Sgt. Eric-James Estrada
For the first time in Alaska, a U.S. Air Force C-130 Hercules delivers pallets of simulated supplies using Low-Cost, Low-Velocity (LCLV) parachutes during a drop onto Malemute Drop Zone on Friday, May 16, 2014, at Joint Base Elmendorf-Richardson. The LCLV is an alternative delivery method for the paratroopers of the 4th Quartermaster Company, assigned to the 725th Brigade Support Battalion, 4th Infantry Brigade Combat Team (Airborne), 25th Infantry Division, and can safely drop a supply pallet weighing up to 2,200 pounds into remote locations such as those found in Afghanistan.
Sgt. Eric-James Estrada
A paratrooper with the 4th Quartermaster Company, assigned to the 725th Brigade Support Battalion, 4th Infantry Brigade Combat Team (Airborne), 25th Infantry Division, recovers equipment from a supply pallet that was dropped using the Low-Cost, Low-Velocity (LCLV) parachute delivery system onto Malemute Drop Zone on Friday, May 16, 2014, at Joint Base Elmendorf-Richardson. This is the first time equipment has been dropped into Alaska using this type of delivery system. The LCLV can safely drop a supply pallet weighing up to and including 2,200 pounds into remote locations such as those found in Afghanistan, or Alaska.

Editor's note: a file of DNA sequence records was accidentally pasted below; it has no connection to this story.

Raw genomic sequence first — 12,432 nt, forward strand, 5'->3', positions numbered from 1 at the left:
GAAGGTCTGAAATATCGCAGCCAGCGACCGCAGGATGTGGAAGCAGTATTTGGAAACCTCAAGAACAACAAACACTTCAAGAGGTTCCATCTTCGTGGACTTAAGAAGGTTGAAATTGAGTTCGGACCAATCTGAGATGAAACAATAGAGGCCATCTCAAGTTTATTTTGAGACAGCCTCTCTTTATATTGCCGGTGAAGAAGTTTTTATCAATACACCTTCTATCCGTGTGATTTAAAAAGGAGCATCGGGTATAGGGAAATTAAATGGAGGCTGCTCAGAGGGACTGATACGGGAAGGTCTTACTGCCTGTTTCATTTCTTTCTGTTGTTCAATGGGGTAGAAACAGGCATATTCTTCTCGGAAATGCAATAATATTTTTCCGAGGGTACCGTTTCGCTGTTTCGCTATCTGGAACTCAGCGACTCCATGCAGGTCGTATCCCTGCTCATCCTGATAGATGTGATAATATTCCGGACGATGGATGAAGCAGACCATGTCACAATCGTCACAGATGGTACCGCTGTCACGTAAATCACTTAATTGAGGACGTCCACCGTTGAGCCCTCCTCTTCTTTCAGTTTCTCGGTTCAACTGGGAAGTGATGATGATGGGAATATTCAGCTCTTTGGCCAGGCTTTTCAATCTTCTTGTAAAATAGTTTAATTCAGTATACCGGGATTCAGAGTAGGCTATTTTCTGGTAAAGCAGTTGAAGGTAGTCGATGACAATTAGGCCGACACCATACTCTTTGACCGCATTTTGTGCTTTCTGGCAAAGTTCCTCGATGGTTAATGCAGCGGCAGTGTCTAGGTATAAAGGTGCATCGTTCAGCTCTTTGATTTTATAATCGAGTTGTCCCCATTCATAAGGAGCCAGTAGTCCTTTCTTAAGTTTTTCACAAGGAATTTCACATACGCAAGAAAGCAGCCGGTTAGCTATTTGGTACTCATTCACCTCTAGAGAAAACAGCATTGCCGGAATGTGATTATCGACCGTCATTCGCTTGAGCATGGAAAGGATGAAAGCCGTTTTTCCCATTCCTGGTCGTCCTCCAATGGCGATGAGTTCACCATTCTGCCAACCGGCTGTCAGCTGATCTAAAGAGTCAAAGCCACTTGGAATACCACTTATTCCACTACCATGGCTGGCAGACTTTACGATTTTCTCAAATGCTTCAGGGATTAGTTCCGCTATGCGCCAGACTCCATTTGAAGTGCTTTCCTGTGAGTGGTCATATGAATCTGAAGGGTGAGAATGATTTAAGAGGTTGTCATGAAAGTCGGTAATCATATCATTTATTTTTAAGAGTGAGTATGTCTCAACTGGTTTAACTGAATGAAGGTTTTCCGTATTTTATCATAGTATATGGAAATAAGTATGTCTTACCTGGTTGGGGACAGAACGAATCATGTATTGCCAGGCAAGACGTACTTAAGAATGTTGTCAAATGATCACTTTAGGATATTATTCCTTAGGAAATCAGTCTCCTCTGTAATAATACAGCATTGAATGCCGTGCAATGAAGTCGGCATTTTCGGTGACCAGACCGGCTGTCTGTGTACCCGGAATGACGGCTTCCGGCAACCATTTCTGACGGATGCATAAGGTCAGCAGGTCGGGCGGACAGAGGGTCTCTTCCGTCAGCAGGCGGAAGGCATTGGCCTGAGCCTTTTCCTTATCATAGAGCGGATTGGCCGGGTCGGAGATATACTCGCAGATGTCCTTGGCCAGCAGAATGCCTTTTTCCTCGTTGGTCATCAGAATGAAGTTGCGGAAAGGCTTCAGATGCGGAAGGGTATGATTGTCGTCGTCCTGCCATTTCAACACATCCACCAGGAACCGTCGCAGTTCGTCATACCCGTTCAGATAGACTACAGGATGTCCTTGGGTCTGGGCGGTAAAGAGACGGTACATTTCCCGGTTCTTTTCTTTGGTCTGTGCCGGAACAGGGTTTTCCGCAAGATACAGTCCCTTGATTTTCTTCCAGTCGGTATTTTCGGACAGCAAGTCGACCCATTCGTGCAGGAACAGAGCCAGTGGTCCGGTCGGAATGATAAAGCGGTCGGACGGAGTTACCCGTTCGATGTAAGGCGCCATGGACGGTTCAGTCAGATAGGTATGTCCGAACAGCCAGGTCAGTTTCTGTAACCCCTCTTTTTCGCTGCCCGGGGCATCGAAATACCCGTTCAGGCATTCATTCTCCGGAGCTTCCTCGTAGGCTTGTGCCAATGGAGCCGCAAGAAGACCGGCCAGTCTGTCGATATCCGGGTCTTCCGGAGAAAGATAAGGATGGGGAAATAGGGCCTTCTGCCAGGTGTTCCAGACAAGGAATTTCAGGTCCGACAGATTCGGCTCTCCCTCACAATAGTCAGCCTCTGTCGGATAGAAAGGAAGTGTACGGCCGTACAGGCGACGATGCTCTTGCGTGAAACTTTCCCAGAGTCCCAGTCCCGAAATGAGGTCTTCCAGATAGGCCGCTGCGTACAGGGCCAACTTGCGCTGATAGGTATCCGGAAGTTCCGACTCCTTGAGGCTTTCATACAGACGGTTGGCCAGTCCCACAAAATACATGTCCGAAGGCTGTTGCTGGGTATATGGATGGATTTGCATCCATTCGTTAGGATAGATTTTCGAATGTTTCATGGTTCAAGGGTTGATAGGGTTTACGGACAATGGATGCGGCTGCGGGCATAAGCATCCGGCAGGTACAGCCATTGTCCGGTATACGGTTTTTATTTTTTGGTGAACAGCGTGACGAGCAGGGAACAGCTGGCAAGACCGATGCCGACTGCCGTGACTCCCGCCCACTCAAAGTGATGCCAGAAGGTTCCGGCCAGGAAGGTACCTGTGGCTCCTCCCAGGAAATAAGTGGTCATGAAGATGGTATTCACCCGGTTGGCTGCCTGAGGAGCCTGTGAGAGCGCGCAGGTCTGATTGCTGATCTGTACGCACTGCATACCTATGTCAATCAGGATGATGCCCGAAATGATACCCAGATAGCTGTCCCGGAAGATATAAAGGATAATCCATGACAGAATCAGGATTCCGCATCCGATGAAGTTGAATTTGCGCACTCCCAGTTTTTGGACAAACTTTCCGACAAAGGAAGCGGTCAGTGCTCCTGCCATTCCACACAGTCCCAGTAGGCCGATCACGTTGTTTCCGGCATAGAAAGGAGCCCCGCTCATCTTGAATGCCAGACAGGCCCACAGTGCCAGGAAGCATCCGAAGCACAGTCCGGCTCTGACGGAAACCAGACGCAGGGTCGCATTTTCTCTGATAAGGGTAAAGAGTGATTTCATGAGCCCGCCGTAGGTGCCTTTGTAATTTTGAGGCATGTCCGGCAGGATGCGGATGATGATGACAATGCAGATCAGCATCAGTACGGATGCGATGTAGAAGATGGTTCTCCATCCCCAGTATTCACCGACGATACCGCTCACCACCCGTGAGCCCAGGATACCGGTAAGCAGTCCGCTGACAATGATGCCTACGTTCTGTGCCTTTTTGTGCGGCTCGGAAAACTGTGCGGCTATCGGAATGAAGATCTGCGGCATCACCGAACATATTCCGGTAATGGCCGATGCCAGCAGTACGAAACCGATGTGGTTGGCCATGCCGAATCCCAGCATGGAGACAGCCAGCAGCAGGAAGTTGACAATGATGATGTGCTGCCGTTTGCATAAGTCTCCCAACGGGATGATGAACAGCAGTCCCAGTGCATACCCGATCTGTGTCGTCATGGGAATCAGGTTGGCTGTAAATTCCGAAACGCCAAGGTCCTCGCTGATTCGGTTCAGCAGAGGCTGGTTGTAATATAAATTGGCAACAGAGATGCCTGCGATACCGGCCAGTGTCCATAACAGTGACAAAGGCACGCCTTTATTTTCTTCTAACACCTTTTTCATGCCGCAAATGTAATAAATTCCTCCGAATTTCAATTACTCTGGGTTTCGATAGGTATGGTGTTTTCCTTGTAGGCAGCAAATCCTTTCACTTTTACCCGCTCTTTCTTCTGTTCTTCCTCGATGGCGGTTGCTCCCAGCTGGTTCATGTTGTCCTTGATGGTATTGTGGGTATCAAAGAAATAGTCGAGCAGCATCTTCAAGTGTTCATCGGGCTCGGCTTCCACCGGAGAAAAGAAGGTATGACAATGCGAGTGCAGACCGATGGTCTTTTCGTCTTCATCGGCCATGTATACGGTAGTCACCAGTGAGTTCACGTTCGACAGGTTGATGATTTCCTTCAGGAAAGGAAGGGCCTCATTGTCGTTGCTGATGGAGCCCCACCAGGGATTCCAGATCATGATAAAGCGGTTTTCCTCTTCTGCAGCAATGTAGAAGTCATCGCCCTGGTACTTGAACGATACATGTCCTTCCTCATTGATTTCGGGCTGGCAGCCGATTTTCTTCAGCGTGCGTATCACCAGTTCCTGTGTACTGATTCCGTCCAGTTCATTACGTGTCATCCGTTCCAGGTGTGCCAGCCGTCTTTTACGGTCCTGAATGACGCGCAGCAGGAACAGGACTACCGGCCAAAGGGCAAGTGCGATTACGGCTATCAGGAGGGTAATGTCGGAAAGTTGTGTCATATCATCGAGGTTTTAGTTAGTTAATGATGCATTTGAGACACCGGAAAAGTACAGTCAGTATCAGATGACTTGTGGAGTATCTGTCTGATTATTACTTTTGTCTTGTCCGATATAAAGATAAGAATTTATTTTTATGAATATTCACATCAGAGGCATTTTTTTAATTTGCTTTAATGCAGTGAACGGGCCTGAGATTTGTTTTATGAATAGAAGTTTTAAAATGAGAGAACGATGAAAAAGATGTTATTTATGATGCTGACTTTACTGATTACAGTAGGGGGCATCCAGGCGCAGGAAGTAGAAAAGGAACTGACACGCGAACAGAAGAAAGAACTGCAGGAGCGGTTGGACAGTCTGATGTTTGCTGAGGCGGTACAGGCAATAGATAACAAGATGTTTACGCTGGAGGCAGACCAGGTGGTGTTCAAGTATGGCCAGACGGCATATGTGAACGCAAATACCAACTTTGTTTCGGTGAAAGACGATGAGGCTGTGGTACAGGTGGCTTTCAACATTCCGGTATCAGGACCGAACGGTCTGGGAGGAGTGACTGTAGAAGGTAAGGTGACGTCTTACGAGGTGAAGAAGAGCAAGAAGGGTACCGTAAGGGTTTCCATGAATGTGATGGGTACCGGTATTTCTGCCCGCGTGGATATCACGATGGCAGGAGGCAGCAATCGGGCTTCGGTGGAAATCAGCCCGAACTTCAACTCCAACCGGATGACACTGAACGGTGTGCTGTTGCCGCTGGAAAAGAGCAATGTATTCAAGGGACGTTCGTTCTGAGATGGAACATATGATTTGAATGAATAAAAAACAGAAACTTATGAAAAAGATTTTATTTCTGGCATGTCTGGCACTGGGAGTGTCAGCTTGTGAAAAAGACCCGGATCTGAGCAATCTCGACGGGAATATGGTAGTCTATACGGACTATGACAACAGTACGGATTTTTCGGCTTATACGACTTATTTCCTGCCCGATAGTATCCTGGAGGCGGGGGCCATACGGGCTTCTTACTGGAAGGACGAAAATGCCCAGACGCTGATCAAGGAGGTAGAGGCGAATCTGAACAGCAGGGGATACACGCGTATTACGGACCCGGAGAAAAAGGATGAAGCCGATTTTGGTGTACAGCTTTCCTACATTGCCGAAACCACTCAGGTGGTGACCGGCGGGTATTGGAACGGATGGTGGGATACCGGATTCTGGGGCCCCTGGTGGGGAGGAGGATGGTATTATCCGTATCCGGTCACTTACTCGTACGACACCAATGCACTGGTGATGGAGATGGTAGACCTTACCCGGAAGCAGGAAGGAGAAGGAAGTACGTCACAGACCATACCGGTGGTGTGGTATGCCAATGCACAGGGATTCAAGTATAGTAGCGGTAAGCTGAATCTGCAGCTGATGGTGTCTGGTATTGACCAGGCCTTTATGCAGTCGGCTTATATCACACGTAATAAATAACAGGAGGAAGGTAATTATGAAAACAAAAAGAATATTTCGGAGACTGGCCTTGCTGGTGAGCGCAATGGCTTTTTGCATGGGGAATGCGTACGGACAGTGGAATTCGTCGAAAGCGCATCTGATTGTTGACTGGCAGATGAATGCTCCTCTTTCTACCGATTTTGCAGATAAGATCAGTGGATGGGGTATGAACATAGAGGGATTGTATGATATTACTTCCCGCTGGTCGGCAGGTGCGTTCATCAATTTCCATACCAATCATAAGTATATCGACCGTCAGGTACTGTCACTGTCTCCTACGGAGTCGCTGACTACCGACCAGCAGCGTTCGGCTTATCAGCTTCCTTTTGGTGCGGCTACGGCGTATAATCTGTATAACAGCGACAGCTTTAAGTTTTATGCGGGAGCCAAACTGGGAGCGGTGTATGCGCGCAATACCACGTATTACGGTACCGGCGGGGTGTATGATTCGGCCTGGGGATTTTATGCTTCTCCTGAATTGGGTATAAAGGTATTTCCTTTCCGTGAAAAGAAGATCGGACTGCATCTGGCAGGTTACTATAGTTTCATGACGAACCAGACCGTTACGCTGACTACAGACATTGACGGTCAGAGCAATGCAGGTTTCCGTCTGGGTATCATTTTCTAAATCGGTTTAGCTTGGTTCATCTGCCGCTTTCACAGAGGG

Sgt. Eric-James Estrada